Invasive Mint – How To Kill Mint Plants

invasive mint
Image by Tim Walker

By Nikki Phipps
(Author of The Bulb-o-licious Garden)

While there are a number of uses for mint plants, invasive varieties, of which there are many, can quickly take over the garden. That’s why controlling mint is vital; otherwise, you may be left scratching your head and wondering how to kill mint plants without going crazy in the process.

Controlling Mint

Even with the less aggressive varieties, controlling mint in the garden is important. Other than placing barriers deep in the ground to prevent their runners from spreading, growing mint in containers is probably the best way to keep these plants under control.

Plant mint plants in bottomless containers that are sunk deep into the ground or grow them in large containers above ground. When sinking them in the ground, try to keep the container’s rim at least an inch or so above the soil. This should help keep the plant from spilling out into the rest of the garden.

How to Kill Mint Plants

Even under the best of situations, mint can become uncontrollable, wreaking havoc in the garden and driving gardeners to the edge. No garden lover enjoys killing plants, even mint. Invasive plants, however, oftentimes make this task a necessary evil. While it’s difficult to kill mint, it is possible but keep in mind that “patience is a virtue.”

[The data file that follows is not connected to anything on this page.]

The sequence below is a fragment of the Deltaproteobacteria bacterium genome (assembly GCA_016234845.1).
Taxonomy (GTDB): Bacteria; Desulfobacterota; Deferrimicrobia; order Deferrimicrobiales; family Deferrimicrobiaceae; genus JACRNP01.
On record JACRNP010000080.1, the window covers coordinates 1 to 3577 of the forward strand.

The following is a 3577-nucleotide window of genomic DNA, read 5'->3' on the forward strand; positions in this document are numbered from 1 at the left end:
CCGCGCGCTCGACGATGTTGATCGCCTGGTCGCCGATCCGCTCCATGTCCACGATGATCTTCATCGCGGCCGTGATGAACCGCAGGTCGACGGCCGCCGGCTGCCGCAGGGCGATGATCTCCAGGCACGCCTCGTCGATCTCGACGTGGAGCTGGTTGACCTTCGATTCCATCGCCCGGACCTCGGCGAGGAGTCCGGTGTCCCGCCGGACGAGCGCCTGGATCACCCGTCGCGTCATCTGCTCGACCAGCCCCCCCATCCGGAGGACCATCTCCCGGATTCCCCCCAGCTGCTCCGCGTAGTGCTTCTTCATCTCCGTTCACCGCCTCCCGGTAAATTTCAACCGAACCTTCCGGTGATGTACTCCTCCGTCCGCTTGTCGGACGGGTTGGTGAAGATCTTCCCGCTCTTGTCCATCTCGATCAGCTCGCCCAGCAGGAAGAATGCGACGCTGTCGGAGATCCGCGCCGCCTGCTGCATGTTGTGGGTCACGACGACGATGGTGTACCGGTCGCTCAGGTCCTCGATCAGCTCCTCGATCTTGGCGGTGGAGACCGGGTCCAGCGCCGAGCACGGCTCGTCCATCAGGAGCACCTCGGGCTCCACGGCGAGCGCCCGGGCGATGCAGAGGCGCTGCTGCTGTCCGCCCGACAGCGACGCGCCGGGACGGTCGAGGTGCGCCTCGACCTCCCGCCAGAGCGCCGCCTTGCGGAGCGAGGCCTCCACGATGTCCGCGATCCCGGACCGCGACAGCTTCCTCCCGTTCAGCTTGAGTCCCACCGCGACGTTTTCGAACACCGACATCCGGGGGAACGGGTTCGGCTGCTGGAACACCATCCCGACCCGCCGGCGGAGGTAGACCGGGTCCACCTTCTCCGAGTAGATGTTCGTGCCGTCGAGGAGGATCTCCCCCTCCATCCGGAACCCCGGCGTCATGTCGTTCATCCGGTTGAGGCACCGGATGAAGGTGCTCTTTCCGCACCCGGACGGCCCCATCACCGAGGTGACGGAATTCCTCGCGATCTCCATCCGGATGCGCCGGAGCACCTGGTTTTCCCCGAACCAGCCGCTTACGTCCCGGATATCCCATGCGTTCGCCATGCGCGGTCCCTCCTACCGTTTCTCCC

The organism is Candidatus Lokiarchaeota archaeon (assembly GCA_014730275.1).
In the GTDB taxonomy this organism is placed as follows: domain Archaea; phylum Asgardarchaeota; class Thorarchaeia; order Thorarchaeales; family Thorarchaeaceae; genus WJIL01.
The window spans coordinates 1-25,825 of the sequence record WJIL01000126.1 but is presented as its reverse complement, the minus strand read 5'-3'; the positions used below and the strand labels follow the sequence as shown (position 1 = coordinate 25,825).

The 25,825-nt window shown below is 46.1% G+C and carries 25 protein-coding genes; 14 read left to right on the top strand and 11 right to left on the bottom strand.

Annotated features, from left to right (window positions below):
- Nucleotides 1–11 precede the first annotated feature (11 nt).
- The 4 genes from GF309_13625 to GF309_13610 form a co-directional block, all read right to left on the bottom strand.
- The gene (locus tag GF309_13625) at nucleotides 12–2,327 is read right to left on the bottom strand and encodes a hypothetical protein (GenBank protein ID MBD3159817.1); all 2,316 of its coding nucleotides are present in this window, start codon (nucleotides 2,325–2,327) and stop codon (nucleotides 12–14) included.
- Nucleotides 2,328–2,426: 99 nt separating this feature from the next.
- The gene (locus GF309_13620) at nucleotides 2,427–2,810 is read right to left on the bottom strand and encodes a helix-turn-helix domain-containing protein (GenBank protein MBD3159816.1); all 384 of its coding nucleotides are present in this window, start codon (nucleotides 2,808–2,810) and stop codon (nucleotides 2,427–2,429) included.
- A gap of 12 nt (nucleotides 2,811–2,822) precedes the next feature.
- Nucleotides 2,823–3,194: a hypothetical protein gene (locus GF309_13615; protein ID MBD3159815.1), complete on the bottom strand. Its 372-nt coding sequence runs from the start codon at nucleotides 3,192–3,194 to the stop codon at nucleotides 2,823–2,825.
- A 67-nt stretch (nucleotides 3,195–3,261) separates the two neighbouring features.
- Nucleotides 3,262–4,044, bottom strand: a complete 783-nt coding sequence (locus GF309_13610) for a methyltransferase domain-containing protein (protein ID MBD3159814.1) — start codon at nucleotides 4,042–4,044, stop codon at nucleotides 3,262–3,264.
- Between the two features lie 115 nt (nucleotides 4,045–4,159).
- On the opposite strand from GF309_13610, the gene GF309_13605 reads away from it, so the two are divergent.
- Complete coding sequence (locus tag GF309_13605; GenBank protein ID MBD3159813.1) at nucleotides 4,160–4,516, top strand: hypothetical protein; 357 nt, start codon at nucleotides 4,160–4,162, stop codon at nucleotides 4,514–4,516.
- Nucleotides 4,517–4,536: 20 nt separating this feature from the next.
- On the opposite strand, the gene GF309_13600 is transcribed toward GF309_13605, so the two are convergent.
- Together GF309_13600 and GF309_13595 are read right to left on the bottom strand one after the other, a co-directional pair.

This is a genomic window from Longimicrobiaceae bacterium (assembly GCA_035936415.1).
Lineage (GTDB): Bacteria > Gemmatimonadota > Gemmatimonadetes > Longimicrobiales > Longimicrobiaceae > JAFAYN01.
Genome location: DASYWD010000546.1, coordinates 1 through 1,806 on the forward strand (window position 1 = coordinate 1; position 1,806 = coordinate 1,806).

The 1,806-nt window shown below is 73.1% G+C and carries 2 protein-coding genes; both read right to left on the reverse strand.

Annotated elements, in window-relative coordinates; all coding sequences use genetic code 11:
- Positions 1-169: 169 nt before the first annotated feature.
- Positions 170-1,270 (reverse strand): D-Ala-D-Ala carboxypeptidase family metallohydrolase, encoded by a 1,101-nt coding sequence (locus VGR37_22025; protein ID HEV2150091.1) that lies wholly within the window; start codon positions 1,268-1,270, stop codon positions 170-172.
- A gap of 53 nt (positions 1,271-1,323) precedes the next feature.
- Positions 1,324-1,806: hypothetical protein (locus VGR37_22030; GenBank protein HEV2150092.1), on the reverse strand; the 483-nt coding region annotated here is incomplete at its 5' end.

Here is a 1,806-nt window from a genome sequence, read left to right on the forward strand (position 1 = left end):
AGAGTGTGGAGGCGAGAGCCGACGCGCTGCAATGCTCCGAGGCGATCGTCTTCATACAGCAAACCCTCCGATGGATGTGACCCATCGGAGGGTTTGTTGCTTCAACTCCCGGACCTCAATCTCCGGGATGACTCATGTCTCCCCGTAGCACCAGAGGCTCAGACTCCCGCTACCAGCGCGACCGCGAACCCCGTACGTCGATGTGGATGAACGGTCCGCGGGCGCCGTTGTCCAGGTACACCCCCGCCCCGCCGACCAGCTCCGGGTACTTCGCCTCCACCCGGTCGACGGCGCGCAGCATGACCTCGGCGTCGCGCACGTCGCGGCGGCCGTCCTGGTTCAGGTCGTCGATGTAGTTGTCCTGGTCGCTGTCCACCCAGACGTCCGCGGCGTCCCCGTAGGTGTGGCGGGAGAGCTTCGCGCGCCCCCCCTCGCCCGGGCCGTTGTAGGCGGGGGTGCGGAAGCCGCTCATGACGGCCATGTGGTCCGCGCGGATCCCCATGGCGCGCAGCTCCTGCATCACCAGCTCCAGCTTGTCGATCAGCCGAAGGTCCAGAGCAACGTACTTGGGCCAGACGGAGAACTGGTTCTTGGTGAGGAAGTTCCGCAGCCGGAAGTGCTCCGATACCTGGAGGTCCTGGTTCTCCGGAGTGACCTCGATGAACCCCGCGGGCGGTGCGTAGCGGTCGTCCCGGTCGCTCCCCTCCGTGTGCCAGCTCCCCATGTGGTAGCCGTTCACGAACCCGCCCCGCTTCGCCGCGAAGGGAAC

There are several ways to kill mint without the use of harmful chemicals, which should always be a last resort. Many people have had luck using boiling water to kill mint. Others swear by using a homemade mixture of salt, dish soap and white vinegar (2 cups salt, teaspoon soap, gallon vinegar). Both methods will require frequent applications onto the mint over some time in order to kill it. Be aware that these methods will kill any vegetation that it comes in contact with.

If you still have problems, try covering the mint with thick layers of newspaper, followed by a layer of mulch to smother it out. Those plants that still manage to find a way through can usually be pulled up easily.

When all else fails, grab the Round-up. While diluting this solution is often recommended, using the full strength may be more effective when trying to kill mint. If you do not feel comfortable using chemicals to kill mint, your only option may be to get a good shovel and dig it all up. Be sure to get under the plant’s main root system. Then bag it up and dispose of it or relocate the mint in a suitable container.

Mint is well known for getting out of hand in the garden. Controlling mint through container gardening often helps; however, you may have to consider other tactics to kill mint if this plant becomes unruly.

This article was last updated on

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